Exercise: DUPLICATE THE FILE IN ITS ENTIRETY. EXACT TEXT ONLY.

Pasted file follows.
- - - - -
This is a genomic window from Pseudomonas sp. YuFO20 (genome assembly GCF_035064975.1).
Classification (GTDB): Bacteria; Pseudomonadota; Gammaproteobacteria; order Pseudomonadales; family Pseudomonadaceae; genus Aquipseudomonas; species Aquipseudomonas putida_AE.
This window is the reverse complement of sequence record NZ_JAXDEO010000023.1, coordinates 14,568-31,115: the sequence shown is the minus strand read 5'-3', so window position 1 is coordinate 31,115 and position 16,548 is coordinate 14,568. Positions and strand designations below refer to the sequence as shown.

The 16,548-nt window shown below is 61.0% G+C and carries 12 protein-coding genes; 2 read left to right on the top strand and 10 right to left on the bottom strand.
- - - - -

This is a genomic window from Pseudomonas sp. YuFO20 (genome assembly GCF_035064975.1).
Classification (GTDB): Bacteria; Pseudomonadota; Gammaproteobacteria; order Pseudomonadales; family Pseudomonadaceae; genus Aquipseudomonas; species Aquipseudomonas putida_AE.
This window is the reverse complement of sequence record NZ_JAXDEO010000023.1, coordinates 14,568-31,115: the sequence shown is the minus strand read 5'-3', so window position 1 is coordinate 31,115 and position 16,548 is coordinate 14,568. Positions and strand designations below refer to the sequence as shown.

The 16,548-nt window shown below is 61.0% G+C and carries 12 protein-coding genes; 2 read left to right on the top strand and 10 right to left on the bottom strand.